The 600 million euro ($810 million) removal project, which has already run nearly twice its original cost estimates, is the most ambitious ever attempted for a ship the size of the Concordia.
In a statement, the head of the civil protection agency, Franco Gabrielli, expressed condolences for the death and recalled the dedication of people working on the wreckage, saying they had worked "for two years without a break, in difficult conditions not without risks, to achieve the common goal of removing the Concordia from Giglio."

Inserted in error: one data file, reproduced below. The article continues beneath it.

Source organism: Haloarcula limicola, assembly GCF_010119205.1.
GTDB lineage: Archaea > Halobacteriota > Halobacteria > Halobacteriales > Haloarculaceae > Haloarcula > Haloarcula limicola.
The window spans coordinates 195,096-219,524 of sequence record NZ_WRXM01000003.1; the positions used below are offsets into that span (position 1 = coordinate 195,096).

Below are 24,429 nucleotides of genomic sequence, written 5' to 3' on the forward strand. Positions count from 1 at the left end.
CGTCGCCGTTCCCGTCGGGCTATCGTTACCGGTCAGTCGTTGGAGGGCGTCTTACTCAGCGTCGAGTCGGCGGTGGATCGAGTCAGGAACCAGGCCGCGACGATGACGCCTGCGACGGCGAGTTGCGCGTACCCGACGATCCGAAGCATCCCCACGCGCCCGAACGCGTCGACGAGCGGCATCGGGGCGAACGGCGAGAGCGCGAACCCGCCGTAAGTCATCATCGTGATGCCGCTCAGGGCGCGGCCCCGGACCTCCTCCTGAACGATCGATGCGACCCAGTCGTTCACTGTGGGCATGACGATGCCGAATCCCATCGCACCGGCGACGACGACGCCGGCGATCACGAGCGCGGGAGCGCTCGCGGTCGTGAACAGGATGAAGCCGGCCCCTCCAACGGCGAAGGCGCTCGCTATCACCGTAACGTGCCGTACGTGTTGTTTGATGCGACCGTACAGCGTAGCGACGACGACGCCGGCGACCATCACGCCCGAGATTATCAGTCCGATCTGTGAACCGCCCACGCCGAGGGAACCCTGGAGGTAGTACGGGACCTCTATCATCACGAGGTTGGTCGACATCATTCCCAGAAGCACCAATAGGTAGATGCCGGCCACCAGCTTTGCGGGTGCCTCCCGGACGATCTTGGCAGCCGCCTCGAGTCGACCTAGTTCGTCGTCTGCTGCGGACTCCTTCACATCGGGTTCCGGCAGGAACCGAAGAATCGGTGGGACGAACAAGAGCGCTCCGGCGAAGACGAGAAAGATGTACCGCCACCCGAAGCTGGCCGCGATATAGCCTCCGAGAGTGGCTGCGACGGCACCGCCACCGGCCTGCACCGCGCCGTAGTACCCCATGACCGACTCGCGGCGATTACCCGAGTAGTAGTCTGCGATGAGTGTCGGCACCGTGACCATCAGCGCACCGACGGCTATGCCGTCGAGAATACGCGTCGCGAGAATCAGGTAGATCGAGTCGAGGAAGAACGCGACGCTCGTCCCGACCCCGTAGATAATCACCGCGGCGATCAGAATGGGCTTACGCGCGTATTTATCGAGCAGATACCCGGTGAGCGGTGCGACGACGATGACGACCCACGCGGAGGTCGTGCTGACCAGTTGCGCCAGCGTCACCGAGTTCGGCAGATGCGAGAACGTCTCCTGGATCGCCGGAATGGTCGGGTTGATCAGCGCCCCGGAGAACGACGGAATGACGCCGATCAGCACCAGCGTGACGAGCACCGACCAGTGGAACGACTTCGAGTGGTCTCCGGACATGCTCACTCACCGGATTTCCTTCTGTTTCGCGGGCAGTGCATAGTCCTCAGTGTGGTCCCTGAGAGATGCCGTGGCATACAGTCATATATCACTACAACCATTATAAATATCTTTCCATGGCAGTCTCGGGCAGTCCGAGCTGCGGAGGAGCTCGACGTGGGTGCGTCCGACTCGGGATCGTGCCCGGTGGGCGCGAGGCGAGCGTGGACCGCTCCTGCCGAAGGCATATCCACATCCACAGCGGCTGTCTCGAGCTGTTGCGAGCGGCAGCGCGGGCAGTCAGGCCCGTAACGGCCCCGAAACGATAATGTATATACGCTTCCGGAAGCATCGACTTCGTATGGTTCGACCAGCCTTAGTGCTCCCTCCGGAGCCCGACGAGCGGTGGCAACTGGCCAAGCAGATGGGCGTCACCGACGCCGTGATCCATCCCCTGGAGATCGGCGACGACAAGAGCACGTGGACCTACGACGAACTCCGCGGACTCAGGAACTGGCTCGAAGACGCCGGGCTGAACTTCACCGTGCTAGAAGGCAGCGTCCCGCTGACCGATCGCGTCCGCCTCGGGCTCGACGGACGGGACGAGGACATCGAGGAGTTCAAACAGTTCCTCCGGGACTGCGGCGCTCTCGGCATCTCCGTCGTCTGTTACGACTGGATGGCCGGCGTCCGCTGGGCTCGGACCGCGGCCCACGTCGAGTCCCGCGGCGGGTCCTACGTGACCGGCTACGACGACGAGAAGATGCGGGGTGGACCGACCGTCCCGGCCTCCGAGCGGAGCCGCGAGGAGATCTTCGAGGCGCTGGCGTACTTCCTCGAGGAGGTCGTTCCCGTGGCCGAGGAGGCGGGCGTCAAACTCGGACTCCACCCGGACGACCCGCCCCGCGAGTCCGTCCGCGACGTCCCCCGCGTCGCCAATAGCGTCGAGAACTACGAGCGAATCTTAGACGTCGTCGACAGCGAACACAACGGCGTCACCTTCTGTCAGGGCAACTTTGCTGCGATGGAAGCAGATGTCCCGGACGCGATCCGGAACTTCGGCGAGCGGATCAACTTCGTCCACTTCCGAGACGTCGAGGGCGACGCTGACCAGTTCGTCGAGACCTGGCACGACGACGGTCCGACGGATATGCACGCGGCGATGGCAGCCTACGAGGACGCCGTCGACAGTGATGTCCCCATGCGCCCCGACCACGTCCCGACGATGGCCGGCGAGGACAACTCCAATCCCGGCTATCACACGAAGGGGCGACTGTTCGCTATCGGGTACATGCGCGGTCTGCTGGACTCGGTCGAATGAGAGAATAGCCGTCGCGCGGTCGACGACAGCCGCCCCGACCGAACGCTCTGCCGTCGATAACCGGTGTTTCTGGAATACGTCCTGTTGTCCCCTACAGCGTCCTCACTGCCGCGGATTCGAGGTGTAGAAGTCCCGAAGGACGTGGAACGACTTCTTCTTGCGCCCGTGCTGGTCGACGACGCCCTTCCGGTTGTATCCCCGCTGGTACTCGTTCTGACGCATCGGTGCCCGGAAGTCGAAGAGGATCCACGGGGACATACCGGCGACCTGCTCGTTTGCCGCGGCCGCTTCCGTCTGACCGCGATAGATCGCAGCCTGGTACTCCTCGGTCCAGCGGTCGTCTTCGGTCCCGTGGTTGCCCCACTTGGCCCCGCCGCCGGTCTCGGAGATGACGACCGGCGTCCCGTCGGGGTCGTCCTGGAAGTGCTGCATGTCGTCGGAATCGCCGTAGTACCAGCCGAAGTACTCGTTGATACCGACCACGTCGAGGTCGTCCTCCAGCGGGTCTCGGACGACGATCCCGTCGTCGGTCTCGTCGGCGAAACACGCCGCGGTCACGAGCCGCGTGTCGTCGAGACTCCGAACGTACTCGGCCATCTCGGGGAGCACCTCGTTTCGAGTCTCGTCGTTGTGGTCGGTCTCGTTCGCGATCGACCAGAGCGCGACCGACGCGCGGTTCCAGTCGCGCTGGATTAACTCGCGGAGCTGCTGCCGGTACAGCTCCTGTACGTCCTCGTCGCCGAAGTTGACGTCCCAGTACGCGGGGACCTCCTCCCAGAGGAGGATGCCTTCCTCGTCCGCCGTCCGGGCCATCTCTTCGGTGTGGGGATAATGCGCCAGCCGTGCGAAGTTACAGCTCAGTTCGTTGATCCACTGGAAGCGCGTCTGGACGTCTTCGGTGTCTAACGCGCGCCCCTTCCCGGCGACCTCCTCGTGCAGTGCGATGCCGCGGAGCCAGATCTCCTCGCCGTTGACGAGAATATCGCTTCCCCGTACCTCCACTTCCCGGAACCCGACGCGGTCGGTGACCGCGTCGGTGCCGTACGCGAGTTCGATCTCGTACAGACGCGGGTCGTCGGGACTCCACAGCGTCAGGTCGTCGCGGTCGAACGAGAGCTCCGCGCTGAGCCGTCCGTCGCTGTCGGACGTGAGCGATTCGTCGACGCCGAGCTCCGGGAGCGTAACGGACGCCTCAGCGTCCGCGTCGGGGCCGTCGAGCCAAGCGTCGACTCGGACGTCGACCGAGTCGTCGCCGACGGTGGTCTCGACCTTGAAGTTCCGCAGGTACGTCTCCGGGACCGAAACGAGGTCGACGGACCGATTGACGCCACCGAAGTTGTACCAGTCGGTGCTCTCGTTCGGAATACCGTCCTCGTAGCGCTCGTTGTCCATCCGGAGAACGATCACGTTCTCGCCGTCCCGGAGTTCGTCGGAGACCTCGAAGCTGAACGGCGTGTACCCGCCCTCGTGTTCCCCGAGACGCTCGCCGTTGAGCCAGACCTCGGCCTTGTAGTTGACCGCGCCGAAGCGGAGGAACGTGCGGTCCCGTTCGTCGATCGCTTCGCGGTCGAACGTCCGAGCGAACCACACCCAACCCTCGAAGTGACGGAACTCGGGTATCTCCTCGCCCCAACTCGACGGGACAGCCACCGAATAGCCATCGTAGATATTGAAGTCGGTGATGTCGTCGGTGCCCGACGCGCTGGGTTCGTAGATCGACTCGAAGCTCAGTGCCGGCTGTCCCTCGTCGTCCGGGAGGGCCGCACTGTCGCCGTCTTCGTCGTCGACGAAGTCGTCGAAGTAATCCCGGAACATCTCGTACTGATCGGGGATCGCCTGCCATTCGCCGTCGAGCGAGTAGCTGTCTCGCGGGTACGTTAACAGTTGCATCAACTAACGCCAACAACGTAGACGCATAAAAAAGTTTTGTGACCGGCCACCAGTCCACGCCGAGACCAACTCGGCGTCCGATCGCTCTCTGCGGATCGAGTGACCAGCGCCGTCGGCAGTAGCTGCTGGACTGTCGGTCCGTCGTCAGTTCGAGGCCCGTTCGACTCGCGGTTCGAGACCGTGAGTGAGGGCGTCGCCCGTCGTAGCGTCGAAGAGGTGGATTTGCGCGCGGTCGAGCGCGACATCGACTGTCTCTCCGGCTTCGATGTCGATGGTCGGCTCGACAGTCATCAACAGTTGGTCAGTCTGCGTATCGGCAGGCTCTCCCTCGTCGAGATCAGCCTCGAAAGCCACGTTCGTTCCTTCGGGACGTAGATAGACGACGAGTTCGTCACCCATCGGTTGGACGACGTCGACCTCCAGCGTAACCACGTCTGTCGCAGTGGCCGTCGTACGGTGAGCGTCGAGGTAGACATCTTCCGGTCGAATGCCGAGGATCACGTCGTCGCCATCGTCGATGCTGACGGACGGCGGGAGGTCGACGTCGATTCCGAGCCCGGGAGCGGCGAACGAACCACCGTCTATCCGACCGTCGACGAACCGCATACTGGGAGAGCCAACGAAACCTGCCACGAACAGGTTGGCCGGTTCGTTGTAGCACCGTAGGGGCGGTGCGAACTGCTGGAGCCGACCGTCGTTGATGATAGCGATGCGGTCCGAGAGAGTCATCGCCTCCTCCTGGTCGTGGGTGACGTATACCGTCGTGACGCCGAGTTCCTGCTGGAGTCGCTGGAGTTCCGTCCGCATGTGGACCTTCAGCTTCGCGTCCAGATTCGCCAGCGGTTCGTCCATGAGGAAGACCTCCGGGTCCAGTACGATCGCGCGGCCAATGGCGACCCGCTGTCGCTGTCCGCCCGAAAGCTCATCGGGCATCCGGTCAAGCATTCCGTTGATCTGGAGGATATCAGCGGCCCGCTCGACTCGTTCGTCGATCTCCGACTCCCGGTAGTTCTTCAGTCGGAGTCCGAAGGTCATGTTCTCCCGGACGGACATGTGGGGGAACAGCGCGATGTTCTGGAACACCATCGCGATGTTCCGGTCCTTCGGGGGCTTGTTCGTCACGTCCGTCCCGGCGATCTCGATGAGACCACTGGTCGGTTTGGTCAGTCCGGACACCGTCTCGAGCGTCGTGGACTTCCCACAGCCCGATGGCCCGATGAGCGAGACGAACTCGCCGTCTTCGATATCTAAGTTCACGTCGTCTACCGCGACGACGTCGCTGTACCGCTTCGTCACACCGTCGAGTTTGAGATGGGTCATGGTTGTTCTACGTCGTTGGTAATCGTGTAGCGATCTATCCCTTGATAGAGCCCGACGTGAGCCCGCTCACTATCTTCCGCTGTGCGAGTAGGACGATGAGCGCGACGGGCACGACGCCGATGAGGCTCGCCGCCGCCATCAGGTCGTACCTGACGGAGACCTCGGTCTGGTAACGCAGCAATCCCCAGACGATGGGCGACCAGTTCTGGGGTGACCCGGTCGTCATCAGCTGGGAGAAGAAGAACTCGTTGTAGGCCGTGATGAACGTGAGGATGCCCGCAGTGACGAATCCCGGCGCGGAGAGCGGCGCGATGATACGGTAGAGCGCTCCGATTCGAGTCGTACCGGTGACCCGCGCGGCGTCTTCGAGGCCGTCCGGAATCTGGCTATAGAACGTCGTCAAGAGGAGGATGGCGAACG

The ship's captain is currently on trial for manslaughter, causing a shipwreck and leaving the ship before all passengers were evacuated. Prosecutors have accused him of taking the ship off course in a stunt to bring it closer to Giglio. Capt. Francesco Schettino has said he saved lives by steering the ship to shallow waters after it ran aground on a reef that wasn't on his nautical charts.
On Friday, Italy's highest court let stand plea bargains reached by five other Costa employees.
Costa is a unit of Miami-based Carnival Corp., the world's largest cruise line.
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